Ways to gain physics work experience to advance your career
Physics is an exciting area of scientific study that offers fascinating career opportunities in diverse areas. Work experience can include shadowing, volunteer work, internship programmes or industrial placements that enhance your knowledge of the field and strengthen your skills. Understanding how to acquire experience may advance your professional growth and improve your future job prospects. In this article we explain the value of gaining physics work experience, provide a list of ways you can find work experience opportunities and discuss the types of experience you can undertake.
Why is it valuable to gain physics work experience?
Physics work experience involves discovering what it's like to work in an actual work setting while learning more about a certain position, organisation and career. Gaining experience is beneficial because you can practically apply your skills, develop your abilities and expand your industry knowledge. Experience also gives you a chance to start building a professional network with people who can help you progress in the future. Getting useful experience while you're still studying may also help you get an entry-level job in the same organisation after you graduate.
Since professional experience may be a requirement when applying for some full-time positions, work experience is a valuable addition to your CV. Physics also offers a variety of career paths. For instance, you can pursue a career as a lab technician, academic researcher, science teacher, data analyst or engineer, among other options. After undertaking experience, you can assess whether you enjoy working in that area or wish to try something else. Acquiring knowledge of different specialisations through practical experience may help you decide what occupation is suitable for you.
Ways to find work experience as a physicist
Review the following methods you can use to help you find work experience opportunities:
Contact organisations directly
Take the initiative and contact organisations that operate in your area of interest. Visit websites to check for advertisements for internship or work placement programmes. Organisations may not advertise job openings online, so consider submitting a speculative CV and cover letter outlining your desire to work in the company and how you can contribute to the company's success. You can also follow up with a phone call to ensure that the organisation has your details for future vacancies.
You can also research manufacturing companies, universities, laboratories, pharmaceutical companies or other organisations that hire physicists. Consider expanding your search to include chemical, tech, aerospace and environmental companies. Government institutions may also offer opportunities to develop your skills and expertise. If you look and apply for these programmes early, you can increase your chances of securing a competitive placement.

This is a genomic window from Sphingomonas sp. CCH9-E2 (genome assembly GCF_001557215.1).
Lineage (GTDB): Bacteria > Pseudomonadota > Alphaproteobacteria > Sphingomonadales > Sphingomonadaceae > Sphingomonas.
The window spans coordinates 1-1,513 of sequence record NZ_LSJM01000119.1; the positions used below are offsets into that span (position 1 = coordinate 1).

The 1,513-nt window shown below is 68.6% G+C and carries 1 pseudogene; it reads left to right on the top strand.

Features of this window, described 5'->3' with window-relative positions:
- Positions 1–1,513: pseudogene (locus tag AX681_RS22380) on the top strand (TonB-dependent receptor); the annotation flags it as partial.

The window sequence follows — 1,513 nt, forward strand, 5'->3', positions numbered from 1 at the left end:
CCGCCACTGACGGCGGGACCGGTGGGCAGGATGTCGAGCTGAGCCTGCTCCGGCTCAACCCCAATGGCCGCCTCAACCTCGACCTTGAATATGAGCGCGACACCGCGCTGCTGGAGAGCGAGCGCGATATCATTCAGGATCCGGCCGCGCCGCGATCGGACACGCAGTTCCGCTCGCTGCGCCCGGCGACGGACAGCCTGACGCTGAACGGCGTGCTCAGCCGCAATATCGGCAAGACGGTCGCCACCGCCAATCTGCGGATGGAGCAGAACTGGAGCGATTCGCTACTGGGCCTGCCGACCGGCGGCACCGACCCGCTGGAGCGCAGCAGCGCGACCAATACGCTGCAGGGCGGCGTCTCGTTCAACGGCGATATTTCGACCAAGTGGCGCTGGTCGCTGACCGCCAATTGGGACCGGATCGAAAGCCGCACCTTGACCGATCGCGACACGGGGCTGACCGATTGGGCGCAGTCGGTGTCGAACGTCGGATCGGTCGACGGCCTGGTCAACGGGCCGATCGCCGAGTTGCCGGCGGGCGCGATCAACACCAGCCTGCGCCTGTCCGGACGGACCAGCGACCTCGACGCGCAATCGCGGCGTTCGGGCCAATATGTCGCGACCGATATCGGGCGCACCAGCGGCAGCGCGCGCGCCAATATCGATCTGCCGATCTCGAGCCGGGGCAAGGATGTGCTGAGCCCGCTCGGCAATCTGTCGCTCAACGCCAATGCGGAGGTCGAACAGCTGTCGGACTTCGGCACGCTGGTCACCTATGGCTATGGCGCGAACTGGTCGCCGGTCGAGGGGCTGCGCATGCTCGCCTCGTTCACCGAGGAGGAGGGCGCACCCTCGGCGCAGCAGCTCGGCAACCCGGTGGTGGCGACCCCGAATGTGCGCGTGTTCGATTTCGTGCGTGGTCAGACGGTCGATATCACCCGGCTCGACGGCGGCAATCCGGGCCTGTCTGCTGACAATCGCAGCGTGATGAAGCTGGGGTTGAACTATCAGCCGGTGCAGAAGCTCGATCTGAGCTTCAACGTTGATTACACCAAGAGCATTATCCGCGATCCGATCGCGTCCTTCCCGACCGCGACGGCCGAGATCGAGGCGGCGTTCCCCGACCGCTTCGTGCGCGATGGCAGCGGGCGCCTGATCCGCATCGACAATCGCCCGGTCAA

Speak to university staff in the physics department
Lecturers, tutors, researchers and other members of the physics department may work in areas that interest you. Consider speaking to them about internship opportunities and get some general advice about the dynamics of working in different sectors and guidance on advancing your career. Universities often recruit undergraduate students to work on research projects and the staff may be aware of such opportunities. Prospective employers and recruiters may also contact university staff about placements who may recommend you for these positions.
Attend campus presentations by employers
Many organisations hold seminars or workshops on career-related subjects for students in the physics department. Some of these events are also open to the public and the presentations are typically free or affordable. These events present a great opportunity to network with industry leaders, learn more about the work of various organisations and explore the avenues available for applying for different forms of experiential learning.
Check a career service website
Employers frequently advertise opportunities on the career service website or board of universities. Universities often have links to organisations in the physics industry, so you may find work experience on the website that may not be accessible elsewhere. The website may also contain advice on strategies to acquire work experience, including recommendations for different years of study.
Join a professional body
You can begin developing your career prospects by joining a professional body in the area you want to pursue. Professional bodies or societies often host events that enable you to search for work experience by interacting with physicists that work in diverse settings. Doing so can also help you build your professional network early. If you're a student, consider membership in a physics or science-related society in school or on campus.